Surfactant medications (sometimes referred to herein as “surfactants”) are protein-lipid compositions, e.g. phospholipids, that are produced naturally in the body and are essential to the lungs' ability to absorb oxygen. They facilitate respiration by continually modifying surface tension of the fluid normally present within the air sacs, or alveoli, that tube the inside of the lungs. In the absence of sufficient surfactant, these air sacs tend to collapse, and, as a result, the lungs do not absorb sufficient oxygen. Insufficient surfactant in the lungs results in a variety of respiratory illnesses in both animals and humans. Since most of these surfactant medications are animal-based, the current supply is limited, and although synthetic surfactants are available, their manufacture is both inexact and expensive. In addition, the surfactant medications are typically high in viscosity and are difficult to deliver to the patient's respiratory system. The increased efficiency of the pressure-assisted breathing system of the present invention, and the smaller amount of medicament required for a treatment according to the present invention, can be a substantial advantage when such scarce and expensive medicaments are employed. The combination of surfactant with other medicaments to improve distribution in the lung and body is also possible. Surfactants also possess the capacity to act as anti-adhesion agents.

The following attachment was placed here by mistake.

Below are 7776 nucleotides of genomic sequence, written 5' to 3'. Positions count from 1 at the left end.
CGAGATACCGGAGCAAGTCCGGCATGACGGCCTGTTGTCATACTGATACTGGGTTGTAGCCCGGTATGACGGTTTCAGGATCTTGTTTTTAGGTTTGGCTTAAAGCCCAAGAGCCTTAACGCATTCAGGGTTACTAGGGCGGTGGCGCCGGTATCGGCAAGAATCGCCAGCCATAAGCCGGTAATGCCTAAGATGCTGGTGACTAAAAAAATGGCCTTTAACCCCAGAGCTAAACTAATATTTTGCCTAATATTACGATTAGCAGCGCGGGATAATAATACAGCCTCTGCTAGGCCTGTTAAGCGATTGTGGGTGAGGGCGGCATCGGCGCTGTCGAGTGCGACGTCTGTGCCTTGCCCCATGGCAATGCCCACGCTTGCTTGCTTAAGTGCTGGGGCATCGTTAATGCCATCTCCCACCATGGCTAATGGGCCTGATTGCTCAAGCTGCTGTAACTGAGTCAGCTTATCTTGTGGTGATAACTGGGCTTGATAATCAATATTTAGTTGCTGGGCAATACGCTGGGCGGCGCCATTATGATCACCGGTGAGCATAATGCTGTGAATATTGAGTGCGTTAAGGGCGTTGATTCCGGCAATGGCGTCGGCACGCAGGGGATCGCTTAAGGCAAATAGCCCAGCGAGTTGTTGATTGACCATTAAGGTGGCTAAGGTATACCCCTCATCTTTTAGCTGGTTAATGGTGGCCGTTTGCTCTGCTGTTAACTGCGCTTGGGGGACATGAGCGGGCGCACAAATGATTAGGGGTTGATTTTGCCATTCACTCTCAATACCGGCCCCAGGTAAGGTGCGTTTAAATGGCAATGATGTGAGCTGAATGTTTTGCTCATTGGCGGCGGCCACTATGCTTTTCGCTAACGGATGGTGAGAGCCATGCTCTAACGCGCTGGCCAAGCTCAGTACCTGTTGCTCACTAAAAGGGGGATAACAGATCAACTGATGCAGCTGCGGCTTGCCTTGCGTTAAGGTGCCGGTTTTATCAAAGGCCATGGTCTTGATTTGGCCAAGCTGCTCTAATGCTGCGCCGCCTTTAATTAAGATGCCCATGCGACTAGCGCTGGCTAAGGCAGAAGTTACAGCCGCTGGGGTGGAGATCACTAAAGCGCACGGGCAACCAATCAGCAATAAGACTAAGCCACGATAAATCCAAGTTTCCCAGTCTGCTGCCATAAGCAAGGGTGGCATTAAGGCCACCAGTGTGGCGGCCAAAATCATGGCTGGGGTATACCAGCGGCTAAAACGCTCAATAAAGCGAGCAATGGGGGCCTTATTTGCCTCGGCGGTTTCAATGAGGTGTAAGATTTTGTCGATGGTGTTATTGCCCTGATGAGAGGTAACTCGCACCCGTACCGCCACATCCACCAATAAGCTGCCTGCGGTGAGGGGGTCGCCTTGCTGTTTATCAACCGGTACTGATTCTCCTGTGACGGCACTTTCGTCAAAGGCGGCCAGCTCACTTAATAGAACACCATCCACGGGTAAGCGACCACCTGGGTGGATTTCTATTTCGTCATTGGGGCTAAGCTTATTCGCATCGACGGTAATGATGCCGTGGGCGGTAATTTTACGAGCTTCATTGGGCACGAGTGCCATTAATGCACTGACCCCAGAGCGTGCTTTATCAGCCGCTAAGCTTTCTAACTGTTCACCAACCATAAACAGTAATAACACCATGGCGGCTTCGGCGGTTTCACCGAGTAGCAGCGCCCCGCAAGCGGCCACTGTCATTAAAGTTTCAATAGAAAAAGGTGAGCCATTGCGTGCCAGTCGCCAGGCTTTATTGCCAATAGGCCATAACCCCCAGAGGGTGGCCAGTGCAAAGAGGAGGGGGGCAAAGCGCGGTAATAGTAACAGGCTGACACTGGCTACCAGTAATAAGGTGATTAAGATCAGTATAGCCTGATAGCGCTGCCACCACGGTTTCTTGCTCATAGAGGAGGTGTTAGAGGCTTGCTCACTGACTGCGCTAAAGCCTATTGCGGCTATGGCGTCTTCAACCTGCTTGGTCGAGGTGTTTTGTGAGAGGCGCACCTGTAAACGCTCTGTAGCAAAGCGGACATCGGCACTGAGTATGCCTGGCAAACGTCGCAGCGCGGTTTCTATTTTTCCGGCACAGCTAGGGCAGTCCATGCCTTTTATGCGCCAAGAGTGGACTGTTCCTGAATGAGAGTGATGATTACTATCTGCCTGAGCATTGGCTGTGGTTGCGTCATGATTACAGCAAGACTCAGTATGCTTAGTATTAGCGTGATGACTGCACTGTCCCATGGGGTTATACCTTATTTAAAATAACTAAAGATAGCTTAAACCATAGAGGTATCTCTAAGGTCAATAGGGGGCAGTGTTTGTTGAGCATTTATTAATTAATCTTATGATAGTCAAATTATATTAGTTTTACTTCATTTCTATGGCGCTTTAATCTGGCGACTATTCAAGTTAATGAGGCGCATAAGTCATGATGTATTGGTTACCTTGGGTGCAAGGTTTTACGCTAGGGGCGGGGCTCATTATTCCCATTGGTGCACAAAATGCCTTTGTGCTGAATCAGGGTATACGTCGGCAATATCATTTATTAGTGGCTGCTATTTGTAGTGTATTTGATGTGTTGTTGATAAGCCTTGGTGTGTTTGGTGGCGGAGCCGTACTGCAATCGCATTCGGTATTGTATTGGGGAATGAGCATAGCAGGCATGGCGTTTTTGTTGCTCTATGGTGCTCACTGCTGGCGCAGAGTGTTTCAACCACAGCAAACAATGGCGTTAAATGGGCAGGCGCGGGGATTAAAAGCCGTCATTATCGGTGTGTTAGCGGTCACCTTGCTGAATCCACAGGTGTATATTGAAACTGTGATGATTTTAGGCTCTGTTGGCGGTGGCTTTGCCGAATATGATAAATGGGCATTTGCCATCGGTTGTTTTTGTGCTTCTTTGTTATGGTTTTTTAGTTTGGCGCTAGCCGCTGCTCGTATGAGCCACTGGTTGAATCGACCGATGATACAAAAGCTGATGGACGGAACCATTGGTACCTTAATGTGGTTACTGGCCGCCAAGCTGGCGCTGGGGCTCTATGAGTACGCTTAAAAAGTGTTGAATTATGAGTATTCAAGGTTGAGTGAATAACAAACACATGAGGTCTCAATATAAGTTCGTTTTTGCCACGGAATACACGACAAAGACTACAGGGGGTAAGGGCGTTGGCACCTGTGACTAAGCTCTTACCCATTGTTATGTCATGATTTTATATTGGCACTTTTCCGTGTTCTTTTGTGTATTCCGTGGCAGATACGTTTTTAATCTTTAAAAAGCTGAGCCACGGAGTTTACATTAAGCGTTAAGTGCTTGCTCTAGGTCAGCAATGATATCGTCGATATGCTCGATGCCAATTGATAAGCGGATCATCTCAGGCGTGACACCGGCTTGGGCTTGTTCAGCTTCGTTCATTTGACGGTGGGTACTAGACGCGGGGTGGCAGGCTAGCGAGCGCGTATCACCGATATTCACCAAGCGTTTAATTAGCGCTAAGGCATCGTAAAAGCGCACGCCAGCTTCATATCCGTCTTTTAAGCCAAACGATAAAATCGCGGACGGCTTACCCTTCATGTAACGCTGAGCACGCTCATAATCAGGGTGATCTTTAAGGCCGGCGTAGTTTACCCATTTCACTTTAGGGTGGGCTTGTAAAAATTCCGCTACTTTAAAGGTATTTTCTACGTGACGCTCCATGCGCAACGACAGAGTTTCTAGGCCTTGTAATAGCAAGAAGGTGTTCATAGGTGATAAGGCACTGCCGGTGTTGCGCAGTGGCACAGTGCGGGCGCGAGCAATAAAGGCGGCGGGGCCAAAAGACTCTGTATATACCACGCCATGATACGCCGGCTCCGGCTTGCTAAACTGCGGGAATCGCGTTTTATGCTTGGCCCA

The invention provides a closed-cup home care nebuliser. This system ensures that only the required nebule (and therefore drug) can be used with this high-efficiency system. The nebuliser chamber is designed to maximise efficiency of drug delivery. In use, fewer steps are involved for a patient in using the system. This is particularly advantageous for older people.

An adjustable air vent restrictor (hydrophobic media, or a mechanical slider occlusion system may be incorporated into nebuliser vent holes 30 to vary the air resistance through the system to condition patients breathing. Patients of differing ages or ailment conditions would have a different breathing pattern need. The breathing pattern is influenced by the inhalation and exhalation resistance when using the nebuliser. This can be controlled by changing the area of the vent holes 30. Closing these more increases the resistance and opening these more reduces the resistance. The air vent restrictor can be used to condition a patients breathing pattern. This helps to create a longer and slower breathing pattern to maximise drug delivery.

The invention is not limited to the embodiments hereinbefore described which may be varied in detail.